My Breakthrough Moment: Dean Chalkley

“Photography can be a thing unto itself. It’s more than documentation.” Dean Chalkley discusses how his 2005 portrait of Noel Gallagher marked a personal turning point in terms of culture and photography

This picture of Noel Gallagher signifies a period of time that felt like a cultural reset. Artists like Dizzee Rascal were part of a new phase, while Oasis had crossed over from a generation before. I took it on 14 November 2005, as a commission for NME magazine, and it was part of the first major exhibition I’d organised, Now Stand Tall – which brought photography together with live music.

I’ve always tried to follow my heart with my work. When I was studying, I started doing stuff for Dazed and Confused, and photographing musicians like George Clinton and Ice T. I also ended up working quite a bit with the art editor of the magazine and shooting Chris Ofili, Douglas Gordon, Sam Taylor-Wood, and the Wilson Twins – all of whom came to be known as the YBAs at the time.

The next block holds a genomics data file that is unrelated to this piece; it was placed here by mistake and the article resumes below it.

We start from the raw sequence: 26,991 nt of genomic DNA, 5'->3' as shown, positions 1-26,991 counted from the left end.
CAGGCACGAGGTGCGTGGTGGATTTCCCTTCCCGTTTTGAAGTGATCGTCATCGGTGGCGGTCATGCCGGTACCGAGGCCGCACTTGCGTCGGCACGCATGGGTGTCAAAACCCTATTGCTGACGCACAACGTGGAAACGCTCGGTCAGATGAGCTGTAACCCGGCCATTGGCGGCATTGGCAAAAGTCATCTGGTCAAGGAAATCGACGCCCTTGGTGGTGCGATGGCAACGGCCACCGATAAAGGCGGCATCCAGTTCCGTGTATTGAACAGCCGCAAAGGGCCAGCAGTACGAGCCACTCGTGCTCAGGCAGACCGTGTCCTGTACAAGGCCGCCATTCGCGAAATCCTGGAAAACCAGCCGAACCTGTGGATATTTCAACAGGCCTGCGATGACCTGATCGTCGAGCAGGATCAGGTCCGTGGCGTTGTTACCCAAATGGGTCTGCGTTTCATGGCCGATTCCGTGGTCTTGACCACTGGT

I was also interested in tattooing and piercing and things that, at the time, were quite out there and on the periphery of popular culture. I found myself drawn to that kind of thing. I started to do a lot of work with Mixmag – going out to Ibiza and places like that, because that’s where it was seen to be at. But around 2000 there was a significant scene change in music.